The Missing Link: Breastfeeding support should be our first stop, not our last resort.

When I look back on my early days with baby, I remember it as though I am looking through a foggy lens of exhaustion, uncertainty and overwhelm. A magical time in my life that I was blessed with three times and I will never forget, though I can barely remember. I see that version of myself in the wide eyes of so many new moms. Ecstatic to be holding the bundle of joy they held in their minds and wombs for 9 months yet lost and confused about how to best meet the needs of this new tiny person. It doesn’t matter if it is excessive crying, poor sleeping or the perception of a baby that is not comfortable, new parents will turn themselves inside out to bring the magic back to this new and uncomfortable territory. At The WOMB, we have made it our mission to nurture and support these new families and guide them to a soft landing. With this mission in mind, we really feel there is one missing link and we wish we could help every new family find it.

Getting the latch right from the very beginning and having that latch assessed as baby develops is the key to a great start and a soft landing. Working with one of our IBCLCs (Internationally Board Certified Lactation Consultants) in the early days with baby even when we feel like we have that piece taken care of can change the trajectory of your early days in ways you cannot even imagine. Even if the latch is 95% perfect you would be surprised at what a small tweak could do. If we get these basics covered right away it can make all the difference for long term feeding success and save a lot of challenges down the road.

I recently sat down with our IBCLC team and co-founder and long time doula Lorri Fleming. Below they answer your questions and give their best advice on this. We hope there is a little nugget in here that might help you or someone you love get the most out of their early baby days.

— Dr. Pam Thornton, ND – The WOMB Woodstock

Dr. Pam: We are seeing that breastfeeding support is often skipped over and clients are heading straight for bodywork when their babies have challenges. They perceive breastfeeding as going well and think they don’t need an IBCLC. What are your thoughts on this?

Sarah Harmer: I see this all the time. Moms come in after trying many different practices to find it was a latching issue all along. I would love to see moms come to an IBCLC first and then follow up with other specialities after the latch is figured out.

Dr. Pam: But if a baby is getting lots of milk the latch must be okay right?

Lorri Fleming: Often when milk comes in there is a fast let down, it’s very common to be dripping milk in the first 6 weeks when hormones are high- even with a less than perfect latch the milk just falls out. Many times, baby is not really effectively removing the milk in order to keep the supply up when hormones petter out at the 6 week mark and that’s when many women run into trouble after they thought everything was going great. I have also seen the fast flow get confused with an oversupply, especially if there is gulping, so mom thinks she needs to do something to supress the milk or the opposite where baby wants to feed every hour and they think they have a supply issue; but it’s really just be a latch issue and baby is simply not effectively removing the milk.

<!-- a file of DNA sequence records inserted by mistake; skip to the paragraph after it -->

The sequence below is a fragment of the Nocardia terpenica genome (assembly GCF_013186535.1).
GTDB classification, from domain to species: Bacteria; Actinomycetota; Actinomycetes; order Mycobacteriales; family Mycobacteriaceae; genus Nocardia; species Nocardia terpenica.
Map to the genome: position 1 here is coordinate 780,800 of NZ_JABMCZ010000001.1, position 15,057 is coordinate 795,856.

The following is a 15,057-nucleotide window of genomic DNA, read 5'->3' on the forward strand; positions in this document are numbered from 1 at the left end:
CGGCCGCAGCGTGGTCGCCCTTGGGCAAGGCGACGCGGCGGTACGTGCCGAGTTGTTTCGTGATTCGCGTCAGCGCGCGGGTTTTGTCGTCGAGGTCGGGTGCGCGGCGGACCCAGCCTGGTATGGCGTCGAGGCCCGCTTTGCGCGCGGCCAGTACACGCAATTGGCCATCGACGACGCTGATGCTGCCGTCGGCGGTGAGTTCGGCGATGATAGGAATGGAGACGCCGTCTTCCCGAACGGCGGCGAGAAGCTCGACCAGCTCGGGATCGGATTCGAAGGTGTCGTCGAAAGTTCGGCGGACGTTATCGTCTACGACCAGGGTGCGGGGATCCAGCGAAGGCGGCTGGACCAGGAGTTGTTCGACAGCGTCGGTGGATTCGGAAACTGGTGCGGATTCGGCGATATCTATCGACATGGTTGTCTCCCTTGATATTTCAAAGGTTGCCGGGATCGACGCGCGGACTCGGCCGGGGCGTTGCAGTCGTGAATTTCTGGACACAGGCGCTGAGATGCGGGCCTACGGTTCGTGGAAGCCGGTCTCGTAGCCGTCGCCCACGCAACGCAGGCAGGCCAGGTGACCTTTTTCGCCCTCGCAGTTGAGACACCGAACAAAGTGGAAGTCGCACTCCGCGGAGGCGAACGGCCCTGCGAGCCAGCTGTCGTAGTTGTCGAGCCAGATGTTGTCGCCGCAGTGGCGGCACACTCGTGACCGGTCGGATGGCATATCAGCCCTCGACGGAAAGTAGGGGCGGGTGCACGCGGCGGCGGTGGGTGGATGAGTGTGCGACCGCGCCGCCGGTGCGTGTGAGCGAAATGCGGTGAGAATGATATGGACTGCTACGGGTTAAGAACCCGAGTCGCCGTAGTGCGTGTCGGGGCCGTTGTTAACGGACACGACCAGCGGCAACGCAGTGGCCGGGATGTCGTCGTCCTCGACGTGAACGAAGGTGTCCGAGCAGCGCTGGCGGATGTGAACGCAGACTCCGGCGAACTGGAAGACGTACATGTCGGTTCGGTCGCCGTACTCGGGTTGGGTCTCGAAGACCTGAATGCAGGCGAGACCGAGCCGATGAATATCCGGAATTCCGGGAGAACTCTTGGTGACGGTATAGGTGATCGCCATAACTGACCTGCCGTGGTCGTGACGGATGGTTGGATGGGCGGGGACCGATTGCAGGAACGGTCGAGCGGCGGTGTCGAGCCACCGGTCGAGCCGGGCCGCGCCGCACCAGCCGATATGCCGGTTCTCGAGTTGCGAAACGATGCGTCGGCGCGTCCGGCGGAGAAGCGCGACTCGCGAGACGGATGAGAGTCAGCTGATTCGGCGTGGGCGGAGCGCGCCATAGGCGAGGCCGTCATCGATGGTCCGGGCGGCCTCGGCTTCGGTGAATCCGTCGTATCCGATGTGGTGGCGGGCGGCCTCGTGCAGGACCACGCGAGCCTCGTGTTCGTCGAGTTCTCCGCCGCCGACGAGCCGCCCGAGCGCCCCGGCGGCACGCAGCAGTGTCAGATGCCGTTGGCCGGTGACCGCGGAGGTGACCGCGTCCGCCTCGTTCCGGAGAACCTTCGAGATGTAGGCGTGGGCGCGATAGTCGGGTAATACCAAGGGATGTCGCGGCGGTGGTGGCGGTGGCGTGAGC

Michelle Buckley: I would agree with this, I also sometimes see clients where everything was going well up until that point when supply regulates, even up to 3 months, then supply dips or weight gain falters because the baby may have been relying on the parent’s fast flow and ample supply regardless of the latch. We may then realize that the baby wasn’t able to effectively remove milk as well as we had thought. It can cause some confusion when everything seemed to be going so well. It could be a need for bodywork or due to oral anatomical issues causing the poor latch and milk removal that would need to be assessed by an IBCLC and referred on.

Dr. Pam: What are the things that most commonly go wrong with the latch?

Sarah: The most common problem with a latch is not getting it deep enough. Baby will struggle getting milk without enough breast tissue in their mouth.

Heidi Reynolds: I would add too that with positioning that is less than ideal- no head extension at breast, poor alignment (ie baby’s hips rolling away from mom), newborn being laid on the nursing pillow to feed with no support, etc… These things are so easily corrected with just the slightest little changes.

Chelsea Wright: Shallow latch is one of the most common latch issues I come across with breastfeeding moms. It is sometimes perceived that pain while breastfeeding is normal and this can still happen if the baby is gaining weight. Sometimes other causes of a shallow latch are undiagnosed muscle tension where the head cannot extend well to have chin lead first and to allow a wide mouth for latching. There are exercises that even LC’s can show mother’s to practice at home to improve muscle tension. Other times there are anatomical issues that can interfere with latching such as tongue ties or recessed jaws that need extra support. Shallow latching can lead to painful sores on nipples, cracks and even mastitis. It can cause weight gain issues, gas and irritability in a baby. I have also seen nipple slippage happen and that is usually with poor positioning. I would always advise to fix positioning first! Then work on latch. If you have an improper line up, you will not effectively have your baby on the breast to remove the milk they need and to keep supply up.

Dr. Pam: How would a mom know if there is a latch issue?

Sarah: It is important to look out for pain while nursing and misshapen nipples when baby pops off the breast.